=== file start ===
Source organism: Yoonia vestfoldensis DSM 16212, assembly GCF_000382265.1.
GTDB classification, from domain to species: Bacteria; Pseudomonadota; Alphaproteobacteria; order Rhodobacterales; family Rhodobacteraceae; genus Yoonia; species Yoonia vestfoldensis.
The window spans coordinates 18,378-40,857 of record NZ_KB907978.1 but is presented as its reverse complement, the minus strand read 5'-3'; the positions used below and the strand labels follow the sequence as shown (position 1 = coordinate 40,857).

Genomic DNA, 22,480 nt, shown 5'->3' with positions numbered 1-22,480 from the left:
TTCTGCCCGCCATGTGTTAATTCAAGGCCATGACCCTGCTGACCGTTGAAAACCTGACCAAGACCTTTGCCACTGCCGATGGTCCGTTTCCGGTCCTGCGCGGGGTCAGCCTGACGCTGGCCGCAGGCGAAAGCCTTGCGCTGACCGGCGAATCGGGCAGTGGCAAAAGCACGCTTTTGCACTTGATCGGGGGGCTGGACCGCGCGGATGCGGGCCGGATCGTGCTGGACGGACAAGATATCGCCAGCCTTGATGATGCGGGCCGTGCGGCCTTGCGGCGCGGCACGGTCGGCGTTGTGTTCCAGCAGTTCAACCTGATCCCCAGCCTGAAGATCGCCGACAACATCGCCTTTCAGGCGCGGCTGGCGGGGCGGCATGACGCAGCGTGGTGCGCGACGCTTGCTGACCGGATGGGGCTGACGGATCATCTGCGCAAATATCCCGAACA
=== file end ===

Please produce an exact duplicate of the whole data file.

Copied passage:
Source organism: Yoonia vestfoldensis DSM 16212, assembly GCF_000382265.1.
GTDB classification, from domain to species: Bacteria; Pseudomonadota; Alphaproteobacteria; order Rhodobacterales; family Rhodobacteraceae; genus Yoonia; species Yoonia vestfoldensis.
The window spans coordinates 18,378-40,857 of record NZ_KB907978.1 but is presented as its reverse complement, the minus strand read 5'-3'; the positions used below and the strand labels follow the sequence as shown (position 1 = coordinate 40,857).

Genomic DNA, 22,480 nt, shown 5'->3' with positions numbered 1-22,480 from the left:
TTCTGCCCGCCATGTGTTAATTCAAGGCCATGACCCTGCTGACCGTTGAAAACCTGACCAAGACCTTTGCCACTGCCGATGGTCCGTTTCCGGTCCTGCGCGGGGTCAGCCTGACGCTGGCCGCAGGCGAAAGCCTTGCGCTGACCGGCGAATCGGGCAGTGGCAAAAGCACGCTTTTGCACTTGATCGGGGGGCTGGACCGCGCGGATGCGGGCCGGATCGTGCTGGACGGACAAGATATCGCCAGCCTTGATGATGCGGGCCGTGCGGCCTTGCGGCGCGGCACGGTCGGCGTTGTGTTCCAGCAGTTCAACCTGATCCCCAGCCTGAAGATCGCCGACAACATCGCCTTTCAGGCGCGGCTGGCGGGGCGGCATGACGCAGCGTGGTGCGCGACGCTTGCTGACCGGATGGGGCTGACGGATCATCTGCGCAAATATCCCGAACA